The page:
He said the campaign has learned from the experience. "I think we're now responding to it more effectively," Hoekstra said, citing the effectiveness of Romney's newfound economic message. "I don't think we ever kind of expected the religious card to be played as strong, as forcefully and as negatively as what it was."

Romney has already significantly scaled back his campaign in South Carolina, the next largely evangelical state and the first Southern state contested in the 2008 presidential race.

Although Romney is scheduled to head to South Carolina on Wednesday, he'll be in Nevada by late Thursday afternoon. Nevada also holds its Republican caucus on Saturday. Meanwhile, the other Republican McCain and Huckabee left Michigan earlier on Tuesday for campaign stops in South Carolina, where polls give Huckabee a lead over McCain and a trailing Romney.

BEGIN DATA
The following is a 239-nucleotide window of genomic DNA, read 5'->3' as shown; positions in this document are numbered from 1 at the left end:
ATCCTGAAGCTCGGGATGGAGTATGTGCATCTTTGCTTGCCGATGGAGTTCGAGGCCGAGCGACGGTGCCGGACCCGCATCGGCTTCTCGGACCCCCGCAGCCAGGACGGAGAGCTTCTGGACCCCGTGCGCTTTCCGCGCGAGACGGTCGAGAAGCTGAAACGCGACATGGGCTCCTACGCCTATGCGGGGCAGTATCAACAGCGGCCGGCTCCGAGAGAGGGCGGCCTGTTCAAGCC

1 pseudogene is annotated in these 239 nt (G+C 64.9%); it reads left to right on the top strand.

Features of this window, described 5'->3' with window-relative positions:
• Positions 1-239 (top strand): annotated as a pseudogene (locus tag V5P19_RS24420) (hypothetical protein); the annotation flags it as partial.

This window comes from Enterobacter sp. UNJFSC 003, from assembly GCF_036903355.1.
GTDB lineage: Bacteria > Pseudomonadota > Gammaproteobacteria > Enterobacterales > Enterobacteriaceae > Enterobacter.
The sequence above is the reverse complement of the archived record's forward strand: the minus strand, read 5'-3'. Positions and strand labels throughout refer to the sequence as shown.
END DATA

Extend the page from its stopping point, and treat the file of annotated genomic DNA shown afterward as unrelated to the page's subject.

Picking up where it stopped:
It's not likely that Romney's new focus on his real-world business experience, which included turning around the scandal- plagued 2002 Winter Games in Salt Lake City, would matter as much to voters in South Carolina as it did to those in Michigan.

Over and over again, Romney reminded Michiganders that he wouldn't give up on the auto industry and indeed, would bring back jobs and good economic times using the same skills that made him enormously wealthy. Romney earned a personal fortune estimated at $350 million by rescuing troubled businesses and launching national companies like the Staples office supply chain.

"The campaign has finally turned in a direction favorable to Gov. Romney," said Jeffrey Berry, a political science professor at Tufts University in Boston. "Voters are beginning to associate him with his business background."